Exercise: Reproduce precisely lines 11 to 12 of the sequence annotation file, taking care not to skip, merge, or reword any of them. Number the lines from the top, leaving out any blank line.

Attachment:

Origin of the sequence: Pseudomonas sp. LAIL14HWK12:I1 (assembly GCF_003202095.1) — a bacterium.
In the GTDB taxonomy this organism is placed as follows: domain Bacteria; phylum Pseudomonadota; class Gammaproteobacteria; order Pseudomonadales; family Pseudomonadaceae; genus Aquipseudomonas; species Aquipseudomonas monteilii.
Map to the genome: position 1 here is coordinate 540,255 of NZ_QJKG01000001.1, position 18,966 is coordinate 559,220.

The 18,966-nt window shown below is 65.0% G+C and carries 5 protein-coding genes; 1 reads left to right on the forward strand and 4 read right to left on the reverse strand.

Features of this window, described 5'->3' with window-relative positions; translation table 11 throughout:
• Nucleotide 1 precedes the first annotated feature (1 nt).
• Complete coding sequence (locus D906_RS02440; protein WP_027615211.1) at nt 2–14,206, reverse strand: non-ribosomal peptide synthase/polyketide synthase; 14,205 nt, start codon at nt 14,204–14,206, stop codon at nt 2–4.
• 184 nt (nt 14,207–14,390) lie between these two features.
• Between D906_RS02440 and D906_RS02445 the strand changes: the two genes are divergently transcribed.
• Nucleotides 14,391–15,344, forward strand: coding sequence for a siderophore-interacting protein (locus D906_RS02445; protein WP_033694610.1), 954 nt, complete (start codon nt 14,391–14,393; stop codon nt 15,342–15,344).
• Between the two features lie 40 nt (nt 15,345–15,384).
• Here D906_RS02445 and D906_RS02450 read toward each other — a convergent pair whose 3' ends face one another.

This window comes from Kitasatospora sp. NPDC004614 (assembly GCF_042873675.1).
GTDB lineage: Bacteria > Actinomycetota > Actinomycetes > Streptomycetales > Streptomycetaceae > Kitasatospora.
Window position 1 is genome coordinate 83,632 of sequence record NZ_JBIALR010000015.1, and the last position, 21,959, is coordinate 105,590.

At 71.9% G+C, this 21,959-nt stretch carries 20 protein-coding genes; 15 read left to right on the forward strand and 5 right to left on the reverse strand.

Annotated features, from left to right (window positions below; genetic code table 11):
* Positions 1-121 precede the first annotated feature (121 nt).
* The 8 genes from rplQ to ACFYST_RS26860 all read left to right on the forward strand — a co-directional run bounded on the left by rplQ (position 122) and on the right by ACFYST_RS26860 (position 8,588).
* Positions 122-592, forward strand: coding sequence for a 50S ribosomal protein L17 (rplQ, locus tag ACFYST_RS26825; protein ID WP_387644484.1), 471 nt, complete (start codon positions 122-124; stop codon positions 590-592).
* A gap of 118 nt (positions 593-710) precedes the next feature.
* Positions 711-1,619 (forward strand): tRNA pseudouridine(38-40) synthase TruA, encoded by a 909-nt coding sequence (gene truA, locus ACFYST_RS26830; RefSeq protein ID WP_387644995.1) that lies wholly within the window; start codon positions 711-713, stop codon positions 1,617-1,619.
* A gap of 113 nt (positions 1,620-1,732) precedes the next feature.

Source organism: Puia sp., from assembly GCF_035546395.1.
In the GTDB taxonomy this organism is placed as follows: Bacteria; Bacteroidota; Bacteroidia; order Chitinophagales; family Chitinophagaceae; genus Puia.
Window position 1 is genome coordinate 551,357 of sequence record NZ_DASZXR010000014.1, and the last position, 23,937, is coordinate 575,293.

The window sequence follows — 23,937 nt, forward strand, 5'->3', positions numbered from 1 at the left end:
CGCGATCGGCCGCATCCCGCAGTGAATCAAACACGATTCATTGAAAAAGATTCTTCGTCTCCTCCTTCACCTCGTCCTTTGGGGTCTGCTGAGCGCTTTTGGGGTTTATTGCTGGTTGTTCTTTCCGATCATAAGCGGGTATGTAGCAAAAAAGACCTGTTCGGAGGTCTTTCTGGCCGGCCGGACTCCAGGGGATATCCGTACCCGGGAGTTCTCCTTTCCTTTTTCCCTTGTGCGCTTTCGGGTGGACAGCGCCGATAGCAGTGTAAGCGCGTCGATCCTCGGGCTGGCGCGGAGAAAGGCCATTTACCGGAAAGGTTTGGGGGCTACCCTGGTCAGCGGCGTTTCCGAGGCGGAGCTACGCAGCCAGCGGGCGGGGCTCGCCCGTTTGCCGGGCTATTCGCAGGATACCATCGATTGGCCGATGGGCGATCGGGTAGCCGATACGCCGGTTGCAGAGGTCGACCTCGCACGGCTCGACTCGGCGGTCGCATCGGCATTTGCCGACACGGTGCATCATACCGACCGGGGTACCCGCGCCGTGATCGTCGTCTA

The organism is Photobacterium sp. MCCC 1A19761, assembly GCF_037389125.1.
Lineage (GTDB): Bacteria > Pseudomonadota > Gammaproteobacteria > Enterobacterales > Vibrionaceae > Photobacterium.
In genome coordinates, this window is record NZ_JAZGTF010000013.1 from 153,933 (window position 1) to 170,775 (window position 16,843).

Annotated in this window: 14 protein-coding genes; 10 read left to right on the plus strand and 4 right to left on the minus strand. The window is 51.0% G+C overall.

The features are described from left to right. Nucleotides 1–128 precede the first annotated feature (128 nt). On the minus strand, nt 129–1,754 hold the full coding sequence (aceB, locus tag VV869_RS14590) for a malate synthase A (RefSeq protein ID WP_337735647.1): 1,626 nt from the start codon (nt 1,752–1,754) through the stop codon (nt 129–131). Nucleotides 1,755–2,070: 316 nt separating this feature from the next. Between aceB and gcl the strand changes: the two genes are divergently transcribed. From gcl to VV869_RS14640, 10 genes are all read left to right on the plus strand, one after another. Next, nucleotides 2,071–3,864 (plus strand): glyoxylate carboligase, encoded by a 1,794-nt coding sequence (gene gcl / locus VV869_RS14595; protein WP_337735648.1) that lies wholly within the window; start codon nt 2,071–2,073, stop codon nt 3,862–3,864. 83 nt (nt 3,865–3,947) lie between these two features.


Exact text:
• Between the two features lie 40 nt (nt 15,345–15,384).
• Here D906_RS02445 and D906_RS02450 read toward each other — a convergent pair whose 3' ends face one another.